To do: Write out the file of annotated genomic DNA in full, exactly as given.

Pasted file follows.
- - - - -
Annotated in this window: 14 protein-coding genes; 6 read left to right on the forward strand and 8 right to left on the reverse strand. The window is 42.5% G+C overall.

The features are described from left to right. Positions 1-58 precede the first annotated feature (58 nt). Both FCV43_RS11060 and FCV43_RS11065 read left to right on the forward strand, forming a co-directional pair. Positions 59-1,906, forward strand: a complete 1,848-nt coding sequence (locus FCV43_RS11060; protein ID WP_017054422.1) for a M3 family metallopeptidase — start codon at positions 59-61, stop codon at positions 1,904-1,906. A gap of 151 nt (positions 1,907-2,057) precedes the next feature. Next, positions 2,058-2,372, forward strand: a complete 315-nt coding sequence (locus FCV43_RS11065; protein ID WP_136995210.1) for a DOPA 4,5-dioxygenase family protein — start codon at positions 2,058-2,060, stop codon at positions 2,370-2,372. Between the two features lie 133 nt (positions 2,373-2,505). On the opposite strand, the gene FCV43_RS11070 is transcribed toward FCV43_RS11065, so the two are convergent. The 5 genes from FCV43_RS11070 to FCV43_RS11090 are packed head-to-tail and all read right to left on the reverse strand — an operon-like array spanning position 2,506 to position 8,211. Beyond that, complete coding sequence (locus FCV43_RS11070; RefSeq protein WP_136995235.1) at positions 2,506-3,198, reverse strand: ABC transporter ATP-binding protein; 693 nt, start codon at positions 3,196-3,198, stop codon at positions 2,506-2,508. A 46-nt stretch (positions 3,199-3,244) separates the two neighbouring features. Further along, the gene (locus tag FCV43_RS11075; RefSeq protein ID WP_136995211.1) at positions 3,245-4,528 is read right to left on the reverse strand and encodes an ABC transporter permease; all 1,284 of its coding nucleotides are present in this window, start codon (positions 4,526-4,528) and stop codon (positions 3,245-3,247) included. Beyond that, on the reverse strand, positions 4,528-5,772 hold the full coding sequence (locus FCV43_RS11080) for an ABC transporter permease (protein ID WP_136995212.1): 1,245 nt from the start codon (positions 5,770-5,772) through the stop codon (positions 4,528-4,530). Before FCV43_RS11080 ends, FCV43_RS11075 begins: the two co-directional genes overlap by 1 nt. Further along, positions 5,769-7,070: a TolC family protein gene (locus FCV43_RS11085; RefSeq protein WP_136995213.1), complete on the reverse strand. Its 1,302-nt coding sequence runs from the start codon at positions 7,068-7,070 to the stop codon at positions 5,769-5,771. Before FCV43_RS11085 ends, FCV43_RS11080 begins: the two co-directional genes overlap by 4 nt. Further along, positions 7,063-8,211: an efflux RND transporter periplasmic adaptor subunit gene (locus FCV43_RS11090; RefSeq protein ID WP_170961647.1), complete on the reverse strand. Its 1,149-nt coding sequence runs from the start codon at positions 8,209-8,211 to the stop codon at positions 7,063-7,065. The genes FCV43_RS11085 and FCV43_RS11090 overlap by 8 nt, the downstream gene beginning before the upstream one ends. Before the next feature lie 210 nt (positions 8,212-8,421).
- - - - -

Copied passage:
Annotated in this window: 14 protein-coding genes; 6 read left to right on the forward strand and 8 right to left on the reverse strand. The window is 42.5% G+C overall.

The features are described from left to right. Positions 1-58 precede the first annotated feature (58 nt). Both FCV43_RS11060 and FCV43_RS11065 read left to right on the forward strand, forming a co-directional pair. Positions 59-1,906, forward strand: a complete 1,848-nt coding sequence (locus FCV43_RS11060; protein ID WP_017054422.1) for a M3 family metallopeptidase — start codon at positions 59-61, stop codon at positions 1,904-1,906. A gap of 151 nt (positions 1,907-2,057) precedes the next feature. Next, positions 2,058-2,372, forward strand: a complete 315-nt coding sequence (locus FCV43_RS11065; protein ID WP_136995210.1) for a DOPA 4,5-dioxygenase family protein — start codon at positions 2,058-2,060, stop codon at positions 2,370-2,372. Between the two features lie 133 nt (positions 2,373-2,505). On the opposite strand, the gene FCV43_RS11070 is transcribed toward FCV43_RS11065, so the two are convergent. The 5 genes from FCV43_RS11070 to FCV43_RS11090 are packed head-to-tail and all read right to left on the reverse strand — an operon-like array spanning position 2,506 to position 8,211. Beyond that, complete coding sequence (locus FCV43_RS11070; RefSeq protein WP_136995235.1) at positions 2,506-3,198, reverse strand: ABC transporter ATP-binding protein; 693 nt, start codon at positions 3,196-3,198, stop codon at positions 2,506-2,508. A 46-nt stretch (positions 3,199-3,244) separates the two neighbouring features. Further along, the gene (locus tag FCV43_RS11075; RefSeq protein ID WP_136995211.1) at positions 3,245-4,528 is read right to left on the reverse strand and encodes an ABC transporter permease; all 1,284 of its coding nucleotides are present in this window, start codon (positions 4,526-4,528) and stop codon (positions 3,245-3,247) included. Beyond that, on the reverse strand, positions 4,528-5,772 hold the full coding sequence (locus FCV43_RS11080) for an ABC transporter permease (protein ID WP_136995212.1): 1,245 nt from the start codon (positions 5,770-5,772) through the stop codon (positions 4,528-4,530). Before FCV43_RS11080 ends, FCV43_RS11075 begins: the two co-directional genes overlap by 1 nt. Further along, positions 5,769-7,070: a TolC family protein gene (locus FCV43_RS11085; RefSeq protein WP_136995213.1), complete on the reverse strand. Its 1,302-nt coding sequence runs from the start codon at positions 7,068-7,070 to the stop codon at positions 5,769-5,771. Before FCV43_RS11085 ends, FCV43_RS11080 begins: the two co-directional genes overlap by 4 nt. Further along, positions 7,063-8,211: an efflux RND transporter periplasmic adaptor subunit gene (locus FCV43_RS11090; RefSeq protein ID WP_170961647.1), complete on the reverse strand. Its 1,149-nt coding sequence runs from the start codon at positions 8,209-8,211 to the stop codon at positions 7,063-7,065. The genes FCV43_RS11085 and FCV43_RS11090 overlap by 8 nt, the downstream gene beginning before the upstream one ends. Before the next feature lie 210 nt (positions 8,212-8,421).